We are currently looking at adding Facebook advertising to the mix.

 

 
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7) Are you currently using Google Adwords? If not, what is stopping you?

Yes, we use Google Adwords.

I was amazed that Google was getting crushed by Facebook until I realized that Google can learn what people have searched, and thus, charge advertising dollars based on popular search words - effective but not based on the individual and it is the individual we serve.

Facebook knows the behaviour and interests of its users, allowing us to reach far beyond keywords by understanding our patients in far more depth (education, income, age, gender, interests and hobbies, sports, etc).

Our Google Adwords and had 500 over the 5 months from the online campaign, with the average call of 2.3 minutes. I think I can assume that someone is booking an appointment with this length of a call.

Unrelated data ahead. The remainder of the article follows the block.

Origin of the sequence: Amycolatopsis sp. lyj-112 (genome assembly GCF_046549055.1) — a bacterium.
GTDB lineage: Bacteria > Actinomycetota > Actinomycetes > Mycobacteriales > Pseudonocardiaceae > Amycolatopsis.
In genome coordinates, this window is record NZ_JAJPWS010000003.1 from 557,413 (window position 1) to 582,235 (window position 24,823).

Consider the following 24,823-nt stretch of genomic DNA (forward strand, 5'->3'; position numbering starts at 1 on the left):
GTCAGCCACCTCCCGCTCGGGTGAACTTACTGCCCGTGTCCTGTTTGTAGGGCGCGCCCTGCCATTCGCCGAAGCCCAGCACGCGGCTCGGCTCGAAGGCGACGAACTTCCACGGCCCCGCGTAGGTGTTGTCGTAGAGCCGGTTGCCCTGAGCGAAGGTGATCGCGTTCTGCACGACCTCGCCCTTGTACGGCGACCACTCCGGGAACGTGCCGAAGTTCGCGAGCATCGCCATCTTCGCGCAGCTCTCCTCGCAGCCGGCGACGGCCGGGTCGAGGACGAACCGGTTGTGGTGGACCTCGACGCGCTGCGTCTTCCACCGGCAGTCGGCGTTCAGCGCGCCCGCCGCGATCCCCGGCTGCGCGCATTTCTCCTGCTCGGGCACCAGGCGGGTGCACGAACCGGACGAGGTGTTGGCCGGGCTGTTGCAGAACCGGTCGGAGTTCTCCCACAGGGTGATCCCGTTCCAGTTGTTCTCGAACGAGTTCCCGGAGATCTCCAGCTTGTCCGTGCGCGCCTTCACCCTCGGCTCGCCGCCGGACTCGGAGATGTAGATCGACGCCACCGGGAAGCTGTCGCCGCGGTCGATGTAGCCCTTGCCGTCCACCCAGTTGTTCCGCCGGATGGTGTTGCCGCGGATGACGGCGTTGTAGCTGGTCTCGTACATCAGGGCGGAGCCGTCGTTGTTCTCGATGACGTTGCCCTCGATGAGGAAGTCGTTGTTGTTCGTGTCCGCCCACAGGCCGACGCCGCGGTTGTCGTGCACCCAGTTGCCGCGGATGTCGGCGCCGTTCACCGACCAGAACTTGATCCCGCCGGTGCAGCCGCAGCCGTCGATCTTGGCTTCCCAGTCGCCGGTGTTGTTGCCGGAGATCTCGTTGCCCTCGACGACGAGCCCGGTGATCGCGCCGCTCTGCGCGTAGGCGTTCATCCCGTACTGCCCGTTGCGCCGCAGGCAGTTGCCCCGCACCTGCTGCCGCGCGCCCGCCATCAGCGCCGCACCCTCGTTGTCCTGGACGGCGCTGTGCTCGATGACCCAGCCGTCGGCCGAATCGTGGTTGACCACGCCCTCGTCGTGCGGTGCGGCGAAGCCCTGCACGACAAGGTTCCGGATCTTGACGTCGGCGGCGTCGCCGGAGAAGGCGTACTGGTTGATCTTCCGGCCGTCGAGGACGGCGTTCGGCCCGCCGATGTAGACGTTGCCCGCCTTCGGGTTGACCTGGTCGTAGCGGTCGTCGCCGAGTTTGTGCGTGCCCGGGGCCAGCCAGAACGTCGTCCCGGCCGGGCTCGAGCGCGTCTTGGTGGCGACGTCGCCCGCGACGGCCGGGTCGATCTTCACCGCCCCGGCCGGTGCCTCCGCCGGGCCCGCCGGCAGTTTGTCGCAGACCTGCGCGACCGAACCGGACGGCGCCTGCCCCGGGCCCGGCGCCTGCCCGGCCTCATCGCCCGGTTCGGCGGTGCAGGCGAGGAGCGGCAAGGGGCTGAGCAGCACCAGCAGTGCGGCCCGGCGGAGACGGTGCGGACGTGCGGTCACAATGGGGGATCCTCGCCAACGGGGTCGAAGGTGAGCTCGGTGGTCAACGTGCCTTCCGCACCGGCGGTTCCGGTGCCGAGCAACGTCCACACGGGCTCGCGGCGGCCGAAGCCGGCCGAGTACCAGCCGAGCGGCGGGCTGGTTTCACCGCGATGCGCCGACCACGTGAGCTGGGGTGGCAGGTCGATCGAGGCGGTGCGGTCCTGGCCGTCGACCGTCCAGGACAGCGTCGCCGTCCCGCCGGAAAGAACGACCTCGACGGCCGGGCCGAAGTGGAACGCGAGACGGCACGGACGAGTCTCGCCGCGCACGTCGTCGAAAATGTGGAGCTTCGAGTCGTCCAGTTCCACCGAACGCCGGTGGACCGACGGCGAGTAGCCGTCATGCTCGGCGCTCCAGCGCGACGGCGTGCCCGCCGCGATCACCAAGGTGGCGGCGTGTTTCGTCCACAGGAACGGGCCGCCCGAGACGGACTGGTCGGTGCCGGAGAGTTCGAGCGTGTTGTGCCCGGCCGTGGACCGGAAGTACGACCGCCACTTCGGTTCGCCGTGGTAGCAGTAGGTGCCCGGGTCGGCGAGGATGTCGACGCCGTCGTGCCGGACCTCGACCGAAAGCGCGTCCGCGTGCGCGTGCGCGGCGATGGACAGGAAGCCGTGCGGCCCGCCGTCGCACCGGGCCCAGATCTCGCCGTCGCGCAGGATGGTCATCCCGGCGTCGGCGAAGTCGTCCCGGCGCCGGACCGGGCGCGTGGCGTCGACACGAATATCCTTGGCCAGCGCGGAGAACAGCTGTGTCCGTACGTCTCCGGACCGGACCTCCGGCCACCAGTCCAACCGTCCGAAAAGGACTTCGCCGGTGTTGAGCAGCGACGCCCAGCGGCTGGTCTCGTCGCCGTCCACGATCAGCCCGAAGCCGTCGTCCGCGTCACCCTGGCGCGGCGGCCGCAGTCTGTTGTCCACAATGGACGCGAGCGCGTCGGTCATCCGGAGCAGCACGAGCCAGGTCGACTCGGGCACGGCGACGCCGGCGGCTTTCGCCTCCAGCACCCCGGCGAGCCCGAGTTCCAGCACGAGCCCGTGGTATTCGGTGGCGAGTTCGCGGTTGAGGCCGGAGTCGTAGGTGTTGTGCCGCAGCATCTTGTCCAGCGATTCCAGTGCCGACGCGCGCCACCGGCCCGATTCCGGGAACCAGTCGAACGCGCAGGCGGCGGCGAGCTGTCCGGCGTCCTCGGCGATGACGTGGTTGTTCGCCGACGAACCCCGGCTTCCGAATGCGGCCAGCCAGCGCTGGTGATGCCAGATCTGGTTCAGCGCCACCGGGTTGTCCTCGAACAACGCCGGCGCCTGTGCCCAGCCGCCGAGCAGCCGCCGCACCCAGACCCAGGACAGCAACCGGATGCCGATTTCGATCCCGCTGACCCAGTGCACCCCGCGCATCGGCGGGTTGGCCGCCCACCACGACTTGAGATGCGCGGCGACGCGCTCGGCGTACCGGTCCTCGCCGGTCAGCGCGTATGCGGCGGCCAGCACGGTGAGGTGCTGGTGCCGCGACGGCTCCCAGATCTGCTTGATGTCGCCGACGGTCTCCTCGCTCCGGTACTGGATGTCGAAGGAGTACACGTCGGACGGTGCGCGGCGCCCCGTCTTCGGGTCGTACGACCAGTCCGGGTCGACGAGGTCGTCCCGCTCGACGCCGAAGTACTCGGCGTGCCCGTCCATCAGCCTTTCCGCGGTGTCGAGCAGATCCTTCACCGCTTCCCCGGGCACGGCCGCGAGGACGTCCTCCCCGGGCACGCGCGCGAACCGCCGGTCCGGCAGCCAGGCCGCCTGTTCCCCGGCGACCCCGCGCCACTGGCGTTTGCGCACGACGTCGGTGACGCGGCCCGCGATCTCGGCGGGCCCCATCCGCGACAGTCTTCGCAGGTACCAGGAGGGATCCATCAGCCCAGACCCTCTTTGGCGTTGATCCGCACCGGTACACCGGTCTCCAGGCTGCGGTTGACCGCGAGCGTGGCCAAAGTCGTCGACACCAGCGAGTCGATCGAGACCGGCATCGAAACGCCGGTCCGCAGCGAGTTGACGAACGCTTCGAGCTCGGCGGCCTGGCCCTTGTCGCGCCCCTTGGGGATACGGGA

8) What is stopping you from doubling your profit in the next 12 months? 

We need more clinicians - we will have the space, move in is October 2016!

Currently we’re having difficulty getting new patients into appointments in a timely fashion. A great problem to have, but we really strive to provide excellent customer service and the wait is affecting this.

BUT, doubling our profits is a huge question that cannot be answered by a few more clinicians. We would actually need to bring in a new revenue stream that is not so space dependent as a clinician. For example, selling something additional to our existing caseload of clientele.

We currently have minimal product available - just tape and a few supplies. We initially had more braces but found it difficult with returns from the client as well as maintaining sufficient stock. Space to display was also an issue but at the new clinic location we will be able to consider adding product sales to help boost revenue as well.

9) What do you do to learn more about business and leadership?

A few years ago I worked with a MBA student at RRU to develop a business plan.

Most recently, I took the "Learn Lead, and Achieve” workshop at congress. This was a great workshop! A great networking opportunity. Tons of information, tools and ideas to follow up on.

I have already collaborated with, or asked advice from three people I met at the workshop. It's great to be able to use others as resources who have had the same experiences. 

10) What is currently your biggest waste of time and how will you fix it?